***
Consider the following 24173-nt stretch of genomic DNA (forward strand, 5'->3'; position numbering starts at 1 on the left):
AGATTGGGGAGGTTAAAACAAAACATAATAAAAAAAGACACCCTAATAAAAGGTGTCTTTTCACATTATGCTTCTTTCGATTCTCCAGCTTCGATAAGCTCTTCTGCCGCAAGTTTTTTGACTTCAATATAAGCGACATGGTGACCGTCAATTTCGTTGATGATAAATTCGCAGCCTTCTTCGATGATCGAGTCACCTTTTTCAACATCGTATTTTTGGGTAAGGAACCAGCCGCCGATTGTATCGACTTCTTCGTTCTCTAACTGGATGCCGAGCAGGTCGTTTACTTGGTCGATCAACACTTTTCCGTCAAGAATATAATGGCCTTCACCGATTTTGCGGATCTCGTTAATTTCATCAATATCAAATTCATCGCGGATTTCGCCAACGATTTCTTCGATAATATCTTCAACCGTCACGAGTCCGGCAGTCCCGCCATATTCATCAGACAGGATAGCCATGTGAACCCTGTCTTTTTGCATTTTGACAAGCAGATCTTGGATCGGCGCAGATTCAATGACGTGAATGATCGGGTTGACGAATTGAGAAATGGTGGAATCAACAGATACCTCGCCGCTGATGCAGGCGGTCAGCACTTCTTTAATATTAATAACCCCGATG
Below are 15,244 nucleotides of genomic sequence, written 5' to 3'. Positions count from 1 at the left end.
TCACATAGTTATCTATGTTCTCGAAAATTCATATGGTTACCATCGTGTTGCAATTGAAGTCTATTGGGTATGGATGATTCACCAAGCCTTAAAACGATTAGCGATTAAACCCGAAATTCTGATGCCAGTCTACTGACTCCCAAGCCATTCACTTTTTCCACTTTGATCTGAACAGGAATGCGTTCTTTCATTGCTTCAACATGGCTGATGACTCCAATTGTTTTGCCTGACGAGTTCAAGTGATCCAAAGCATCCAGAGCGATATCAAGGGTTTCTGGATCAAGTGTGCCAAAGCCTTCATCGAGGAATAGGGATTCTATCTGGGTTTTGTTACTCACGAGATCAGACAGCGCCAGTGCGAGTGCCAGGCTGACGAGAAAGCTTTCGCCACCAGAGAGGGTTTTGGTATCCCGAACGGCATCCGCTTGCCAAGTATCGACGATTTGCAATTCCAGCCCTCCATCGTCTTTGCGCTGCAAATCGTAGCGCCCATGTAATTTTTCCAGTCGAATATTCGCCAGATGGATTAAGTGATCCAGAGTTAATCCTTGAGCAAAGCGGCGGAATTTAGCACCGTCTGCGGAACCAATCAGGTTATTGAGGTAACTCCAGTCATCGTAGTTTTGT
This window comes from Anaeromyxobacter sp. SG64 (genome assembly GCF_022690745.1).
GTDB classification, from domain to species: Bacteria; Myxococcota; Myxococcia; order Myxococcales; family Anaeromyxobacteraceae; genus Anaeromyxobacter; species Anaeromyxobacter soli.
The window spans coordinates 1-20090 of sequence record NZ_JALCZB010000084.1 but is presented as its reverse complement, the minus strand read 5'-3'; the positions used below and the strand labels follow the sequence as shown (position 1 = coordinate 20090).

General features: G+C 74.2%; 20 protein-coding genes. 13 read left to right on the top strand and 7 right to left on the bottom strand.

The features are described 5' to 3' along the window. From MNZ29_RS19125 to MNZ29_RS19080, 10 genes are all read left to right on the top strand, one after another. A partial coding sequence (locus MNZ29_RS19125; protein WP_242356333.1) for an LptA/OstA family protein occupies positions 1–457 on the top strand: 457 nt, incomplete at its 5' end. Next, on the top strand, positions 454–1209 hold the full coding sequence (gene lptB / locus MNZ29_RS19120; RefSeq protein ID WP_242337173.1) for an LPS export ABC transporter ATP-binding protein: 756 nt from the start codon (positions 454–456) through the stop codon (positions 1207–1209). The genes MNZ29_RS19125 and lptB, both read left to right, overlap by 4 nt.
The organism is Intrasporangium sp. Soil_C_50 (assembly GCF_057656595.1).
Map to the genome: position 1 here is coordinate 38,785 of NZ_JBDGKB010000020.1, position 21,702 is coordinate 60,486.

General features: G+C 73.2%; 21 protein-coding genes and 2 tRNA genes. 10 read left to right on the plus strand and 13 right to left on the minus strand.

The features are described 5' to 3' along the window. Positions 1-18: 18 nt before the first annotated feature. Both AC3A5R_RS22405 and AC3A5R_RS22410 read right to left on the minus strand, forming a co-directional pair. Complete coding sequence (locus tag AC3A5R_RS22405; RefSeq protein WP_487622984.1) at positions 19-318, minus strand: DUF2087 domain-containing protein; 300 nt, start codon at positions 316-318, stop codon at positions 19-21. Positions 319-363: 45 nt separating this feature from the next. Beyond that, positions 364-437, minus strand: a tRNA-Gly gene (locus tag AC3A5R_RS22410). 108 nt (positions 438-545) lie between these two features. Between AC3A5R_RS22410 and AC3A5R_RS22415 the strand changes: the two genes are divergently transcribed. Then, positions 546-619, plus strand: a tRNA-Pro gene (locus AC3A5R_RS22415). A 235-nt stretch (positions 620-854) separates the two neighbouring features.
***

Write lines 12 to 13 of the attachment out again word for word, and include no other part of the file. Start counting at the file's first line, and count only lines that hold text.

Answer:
General features: G+C 73.2%; 21 protein-coding genes and 2 tRNA genes. 10 read left to right on the plus strand and 13 right to left on the minus strand.

The features are described 5' to 3' along the window. Positions 1-18: 18 nt before the first annotated feature. Both AC3A5R_RS22405 and AC3A5R_RS22410 read right to left on the minus strand, forming a co-directional pair. Complete coding sequence (locus tag AC3A5R_RS22405; RefSeq protein WP_487622984.1) at positions 19-318, minus strand: DUF2087 domain-containing protein; 300 nt, start codon at positions 316-318, stop codon at positions 19-21. Positions 319-363: 45 nt separating this feature from the next. Beyond that, positions 364-437, minus strand: a tRNA-Gly gene (locus tag AC3A5R_RS22410). 108 nt (positions 438-545) lie between these two features. Between AC3A5R_RS22410 and AC3A5R_RS22415 the strand changes: the two genes are divergently transcribed. Then, positions 546-619, plus strand: a tRNA-Pro gene (locus AC3A5R_RS22415). A 235-nt stretch (positions 620-854) separates the two neighbouring features.